When he got back from Germany on the next break from school he came back with some other things to work on, and this is when I found out that his major had changed. He was now pre-med. I thought this was a perfect choice for him. He was so thoughtful about his own healing process and he was very curious, wonderfully curious about theory and the thought process behind the movements that I was giving to him. We worked together a few times and then I sent him away for another semester.
At the next semester break I saw this young man’s name in my schedule again, and I thought to myself. You know he should do the Polestar Pilates Comprehensive series. He could pay his way through medical school, and gain skills in communication and education that will make him a better doctor in the future. It’s a win, win. I mentioned this to him on his next session, and he was so excited. He signed up later that month and he was a great addition to the cohort.
During his journey toward becoming a Pilates Instructor, he gained knowledge of biomechanics, and arthrokinematics as they relate to movement, not to mention gained great practice in thinking in systems instead of body parts. He spent times in movement labs thinking and practicing the different ways to communicate when teaching movement. He practiced using imagery and voice inflection. He also spent a great amount of time working on his own healing process. All in all during the year and a half that he was in the course and then subsequently preparing for his exam, his worldview changed. And it is this worldview that is going to inform who he becomes as a physician, and I can’t wait to see how his career develops.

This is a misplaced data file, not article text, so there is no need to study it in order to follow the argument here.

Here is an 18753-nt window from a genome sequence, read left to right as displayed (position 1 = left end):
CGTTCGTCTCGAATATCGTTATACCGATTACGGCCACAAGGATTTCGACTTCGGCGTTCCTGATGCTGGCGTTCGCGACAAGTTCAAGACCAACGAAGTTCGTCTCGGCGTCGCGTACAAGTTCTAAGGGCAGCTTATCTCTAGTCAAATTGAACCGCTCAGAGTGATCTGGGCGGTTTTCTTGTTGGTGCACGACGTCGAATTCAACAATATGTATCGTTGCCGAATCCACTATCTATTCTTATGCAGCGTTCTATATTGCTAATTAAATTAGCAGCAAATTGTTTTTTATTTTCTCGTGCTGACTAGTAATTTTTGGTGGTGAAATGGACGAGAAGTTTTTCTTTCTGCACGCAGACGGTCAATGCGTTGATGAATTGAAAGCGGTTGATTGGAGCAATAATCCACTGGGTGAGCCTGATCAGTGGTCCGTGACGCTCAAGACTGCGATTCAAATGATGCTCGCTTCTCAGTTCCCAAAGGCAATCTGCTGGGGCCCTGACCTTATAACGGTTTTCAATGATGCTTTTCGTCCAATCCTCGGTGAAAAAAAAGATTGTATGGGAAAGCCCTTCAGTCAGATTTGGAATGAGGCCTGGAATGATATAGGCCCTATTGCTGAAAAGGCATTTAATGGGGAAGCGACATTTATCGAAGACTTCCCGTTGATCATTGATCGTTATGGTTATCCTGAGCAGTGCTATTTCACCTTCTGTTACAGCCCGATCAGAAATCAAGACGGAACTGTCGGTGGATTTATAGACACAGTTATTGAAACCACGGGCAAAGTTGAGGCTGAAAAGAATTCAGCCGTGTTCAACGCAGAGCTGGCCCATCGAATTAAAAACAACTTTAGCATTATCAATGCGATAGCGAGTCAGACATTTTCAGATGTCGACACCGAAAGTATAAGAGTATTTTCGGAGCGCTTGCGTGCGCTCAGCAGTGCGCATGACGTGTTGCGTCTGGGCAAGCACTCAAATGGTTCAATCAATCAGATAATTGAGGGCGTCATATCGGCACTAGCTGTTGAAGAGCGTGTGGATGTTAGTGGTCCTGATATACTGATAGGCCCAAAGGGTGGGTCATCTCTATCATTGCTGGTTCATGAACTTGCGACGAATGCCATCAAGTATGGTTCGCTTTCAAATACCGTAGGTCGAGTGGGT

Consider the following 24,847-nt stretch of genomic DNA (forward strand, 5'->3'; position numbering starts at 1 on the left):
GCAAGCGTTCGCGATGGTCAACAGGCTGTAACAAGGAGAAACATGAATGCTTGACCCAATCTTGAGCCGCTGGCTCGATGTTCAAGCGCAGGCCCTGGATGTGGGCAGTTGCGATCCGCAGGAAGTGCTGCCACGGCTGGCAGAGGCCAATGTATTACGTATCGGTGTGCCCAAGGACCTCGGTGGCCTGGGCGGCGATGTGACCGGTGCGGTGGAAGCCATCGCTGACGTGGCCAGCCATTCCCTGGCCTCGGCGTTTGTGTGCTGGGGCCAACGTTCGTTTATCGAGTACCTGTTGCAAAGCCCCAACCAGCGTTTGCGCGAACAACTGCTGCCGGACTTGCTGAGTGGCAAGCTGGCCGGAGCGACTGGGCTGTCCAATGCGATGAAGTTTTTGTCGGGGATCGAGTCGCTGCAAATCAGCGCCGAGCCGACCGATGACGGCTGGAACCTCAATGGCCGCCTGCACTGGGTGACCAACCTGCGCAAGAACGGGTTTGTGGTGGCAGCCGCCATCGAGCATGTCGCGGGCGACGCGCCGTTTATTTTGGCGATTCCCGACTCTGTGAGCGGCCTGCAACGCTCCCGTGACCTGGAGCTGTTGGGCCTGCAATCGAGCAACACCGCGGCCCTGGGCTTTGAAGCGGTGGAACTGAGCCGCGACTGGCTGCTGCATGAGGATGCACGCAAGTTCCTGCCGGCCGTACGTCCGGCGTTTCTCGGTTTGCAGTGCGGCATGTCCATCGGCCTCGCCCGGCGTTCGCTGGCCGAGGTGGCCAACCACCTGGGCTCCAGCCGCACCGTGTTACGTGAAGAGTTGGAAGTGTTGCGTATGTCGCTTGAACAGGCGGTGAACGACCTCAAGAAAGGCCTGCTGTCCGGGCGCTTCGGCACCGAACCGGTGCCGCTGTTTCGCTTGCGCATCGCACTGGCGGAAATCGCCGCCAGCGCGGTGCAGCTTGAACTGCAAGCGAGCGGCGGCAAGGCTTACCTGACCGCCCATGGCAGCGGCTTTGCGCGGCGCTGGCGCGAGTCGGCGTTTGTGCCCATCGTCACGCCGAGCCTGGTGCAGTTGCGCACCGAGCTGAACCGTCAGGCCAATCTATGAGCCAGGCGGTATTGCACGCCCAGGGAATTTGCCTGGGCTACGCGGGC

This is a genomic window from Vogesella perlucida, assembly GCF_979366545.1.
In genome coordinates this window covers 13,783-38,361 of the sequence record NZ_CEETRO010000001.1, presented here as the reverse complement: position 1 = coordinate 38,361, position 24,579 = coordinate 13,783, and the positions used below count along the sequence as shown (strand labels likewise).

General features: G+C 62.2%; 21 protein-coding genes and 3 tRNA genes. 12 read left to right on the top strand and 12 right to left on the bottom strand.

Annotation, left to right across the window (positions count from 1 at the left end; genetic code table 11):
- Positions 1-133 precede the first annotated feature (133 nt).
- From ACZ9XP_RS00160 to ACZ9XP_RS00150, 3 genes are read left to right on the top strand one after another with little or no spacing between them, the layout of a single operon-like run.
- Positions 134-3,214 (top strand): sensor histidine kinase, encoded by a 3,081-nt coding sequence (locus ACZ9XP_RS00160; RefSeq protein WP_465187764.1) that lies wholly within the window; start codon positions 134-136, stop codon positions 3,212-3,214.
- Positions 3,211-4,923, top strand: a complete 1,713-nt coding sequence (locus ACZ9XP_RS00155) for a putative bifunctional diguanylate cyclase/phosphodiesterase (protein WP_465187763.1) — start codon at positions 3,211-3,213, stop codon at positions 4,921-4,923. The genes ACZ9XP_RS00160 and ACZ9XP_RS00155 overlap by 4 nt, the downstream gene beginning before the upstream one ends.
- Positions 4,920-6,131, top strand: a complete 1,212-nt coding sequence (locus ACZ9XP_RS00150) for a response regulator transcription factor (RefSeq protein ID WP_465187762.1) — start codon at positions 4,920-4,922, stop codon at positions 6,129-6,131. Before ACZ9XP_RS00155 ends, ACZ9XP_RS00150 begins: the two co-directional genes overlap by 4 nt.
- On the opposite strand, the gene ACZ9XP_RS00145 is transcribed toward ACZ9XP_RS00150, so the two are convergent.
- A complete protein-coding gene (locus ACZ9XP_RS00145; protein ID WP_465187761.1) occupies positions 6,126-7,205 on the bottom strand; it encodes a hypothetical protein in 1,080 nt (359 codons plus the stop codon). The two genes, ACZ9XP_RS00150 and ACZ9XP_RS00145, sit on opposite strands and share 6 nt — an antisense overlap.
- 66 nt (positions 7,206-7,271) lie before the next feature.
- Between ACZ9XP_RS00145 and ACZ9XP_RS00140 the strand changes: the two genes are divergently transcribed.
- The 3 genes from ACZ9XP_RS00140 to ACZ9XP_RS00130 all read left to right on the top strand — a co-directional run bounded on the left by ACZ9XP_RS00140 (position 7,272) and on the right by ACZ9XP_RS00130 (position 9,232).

When you look at the Kneeling arm series on the Pilates Reformer you see an exercise that strengthens the muscles of the arms. As students work their way through all of the versions of this exercise, it’s true through resistance training, they are challenging all of the muscles of the shoulder girdle in all planes of motion, and thus the strength of these muscles will increase. But is that all that is happening?
The kneeling arm series on the reformer requires dynamic control of the center and it also challenges the hip extension accompanied by knee flexion. This exercise aids in Gait training… That’s right this “arm” exercise could improve the efficiency and effectiveness of your gait. And this my friend is why I love Pilates!
In a Pilates exercise you are never doing just arm work or leg work or core work. (don’t get me started on the fact that the word core has lost all meaning) In every Pilates exercise you are affecting multiple systems in the body. When I am training Pilates teachers for Polestar Pilates, I am always asking what is this exercise doing for us, and once I hear my student’s initial answer, I always reply, “That’s true and now what else does it do?” When we are talking about the kneeling arm series the answer to “what else?” is dynamic stabilization of the lower extremity in hip extension. Or we’re helping people to stand.
Pilates Teacher Trainings are so much more than an education about fitness. They are an education in function. In the Polestar Pilates Teacher Training students learn to improve people’s lives through improved function. If someone can do the kneeling arm series on the reformer they can climb down a mountain and catch themselves on a branch if they slip. If someone can do the kneeling arm series on the reformer, then their tennis game or golf swing is surely going to improve. If someone can do the kneeling arm series on the reformer then it will be easier to get up from the floor in case of a fall…I could go on and on